EN08.04.07 : High Temperature Study on the Interlayers of II-VI/Si Tandem Solar Cells

5:00 PM–7:00 PM Apr 3, 2018 (America - Denver)

PCC North, 300 Level, Exhibit Hall C-E

Niranjana Mohan Kumar1 Ramesh Pandey2 Chaomin Zhang1 Richard King1

1, Arizona State University, Tempe, Arizona, United States
2, Colorado State University, Fort Collins, Colorado, United States

CdTe-based thin film solar cells occupy the largest market share among the commercially produced thin-film solar cells. CdTe has the advantages of a direct bandgap of 1.45 eV at room temperature and a large absorption coefficient. A II-VI/Si based Tandem solar cell shows great promise, as modeling indicates that efficiency greater than 30% in practical cells is possible, while at a comparable cost per watt with CdTe and Si single-junction alternatives.
In this study we focus on the temperature effects of the interlayers that connect the II-VI top cell and the Si bottom cell in tandem solar cells. CdTe is used as the top cell in these experiments. We analyze how the high temperature deposition of CdTe affects each interconnection layer separately, and integrated in the full tandem stack, in terms of their electrical, optical characteristics and the morphology. In the tandem structure under study, the TCO acts as a vertical conduction layer between the Si and CdTe layers, and ZnTe acts as a back-surface field for the CdTe cell. Specific contact resistance(ρc) and sheet resistance(Rs) of the TCO layers are measured through TLM patterning measurements. Transmittance, reflectance, absorptance, refractive index, and haze will be reported before and after the thermal treatments that simulate the II-VI top cell growth on Si, in a substrate configuration rather than the conventional superstrate CdTe cell structure. Optical properties of individual interlayers as well as of the stacked layer combination will be discussed. Test structures used for the analysis of the TCO interlayer were n+ diffused n-type and p-type Si wafers. ITO layers of 50 nm were deposited in a TLM pattern through a shadow mask, followed by Ag contacts to the ITO formed through the same mask, to measure ρc between the ITO and Si layers. The same process was followed for the deposition of the IZO layer. Two runs were made with different O2 concentration in the DC sputtered TCO layers. The measured Rs for the ITO and IZO are 82 and 115 Ω/sq respectively. The samples were subjected to rapid thermal annealing at 450C for 3 minutes. After annealing, the sheet resistances measured were 41 and 61 Ω/sq for the ITO and IZO respectively. Additionally, it was observed that the contacts did not exhibit ohmic behaviour after the anneal, and that the TCOs deposited under higher O2 concentration are more resistive after the anneal.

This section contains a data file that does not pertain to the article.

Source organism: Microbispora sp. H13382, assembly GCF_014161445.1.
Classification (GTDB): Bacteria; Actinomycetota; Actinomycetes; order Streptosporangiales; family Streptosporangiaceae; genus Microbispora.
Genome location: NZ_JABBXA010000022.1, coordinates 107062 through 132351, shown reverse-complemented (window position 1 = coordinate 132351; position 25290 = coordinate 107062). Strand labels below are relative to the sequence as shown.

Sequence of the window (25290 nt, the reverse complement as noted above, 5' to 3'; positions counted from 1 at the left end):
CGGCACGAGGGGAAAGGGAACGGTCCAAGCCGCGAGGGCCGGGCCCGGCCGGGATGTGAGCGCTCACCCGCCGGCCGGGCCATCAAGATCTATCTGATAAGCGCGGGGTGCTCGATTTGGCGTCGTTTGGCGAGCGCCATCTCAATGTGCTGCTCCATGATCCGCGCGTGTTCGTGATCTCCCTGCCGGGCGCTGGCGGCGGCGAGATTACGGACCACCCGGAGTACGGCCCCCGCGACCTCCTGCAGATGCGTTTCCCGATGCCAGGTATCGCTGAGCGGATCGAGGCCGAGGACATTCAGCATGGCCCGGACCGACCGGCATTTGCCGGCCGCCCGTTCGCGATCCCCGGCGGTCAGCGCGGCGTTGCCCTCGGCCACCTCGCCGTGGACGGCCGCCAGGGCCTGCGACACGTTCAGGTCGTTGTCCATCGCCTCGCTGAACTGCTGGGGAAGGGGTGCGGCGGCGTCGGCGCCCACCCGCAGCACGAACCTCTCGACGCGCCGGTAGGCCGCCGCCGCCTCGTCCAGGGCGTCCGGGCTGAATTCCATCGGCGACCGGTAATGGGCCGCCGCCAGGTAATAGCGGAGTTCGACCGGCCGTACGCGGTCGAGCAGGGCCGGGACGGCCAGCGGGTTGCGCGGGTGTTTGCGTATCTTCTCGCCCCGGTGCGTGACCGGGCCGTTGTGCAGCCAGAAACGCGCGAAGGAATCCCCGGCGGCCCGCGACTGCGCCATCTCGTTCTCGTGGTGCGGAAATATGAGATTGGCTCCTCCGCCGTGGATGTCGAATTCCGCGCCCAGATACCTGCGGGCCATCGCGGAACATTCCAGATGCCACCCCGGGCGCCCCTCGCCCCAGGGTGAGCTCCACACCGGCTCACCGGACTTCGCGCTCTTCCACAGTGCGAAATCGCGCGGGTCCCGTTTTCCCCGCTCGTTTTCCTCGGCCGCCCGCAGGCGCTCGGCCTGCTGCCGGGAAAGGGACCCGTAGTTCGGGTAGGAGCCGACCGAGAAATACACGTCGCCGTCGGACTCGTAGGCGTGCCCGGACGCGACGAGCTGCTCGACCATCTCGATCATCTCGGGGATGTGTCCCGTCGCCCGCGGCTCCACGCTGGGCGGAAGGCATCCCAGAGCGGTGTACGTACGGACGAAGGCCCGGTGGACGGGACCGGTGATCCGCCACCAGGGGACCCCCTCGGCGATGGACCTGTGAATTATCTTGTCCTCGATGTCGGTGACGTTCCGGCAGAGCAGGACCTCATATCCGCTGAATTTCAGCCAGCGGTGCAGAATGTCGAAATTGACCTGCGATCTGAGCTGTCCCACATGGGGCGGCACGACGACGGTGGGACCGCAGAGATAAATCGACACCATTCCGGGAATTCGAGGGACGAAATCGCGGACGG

A full study of the I-V characteristics at ZnTe/TCO and TCO/doped Si interfaces will be presented, including fluorine-doped tin oxide (FTO), and their evolution with temperature exposures typical for II-VI cell deposition. The transmittance and absorptance of optical stacks from these interlayer materials will also be discussed as a function of the II-VI growth temperature.
Temperature studies of the interlayers in monolithic II-VI/Si tandem cells will facilitate a better understanding of this promising low-cost, high-efficiency multijunction cell architecture.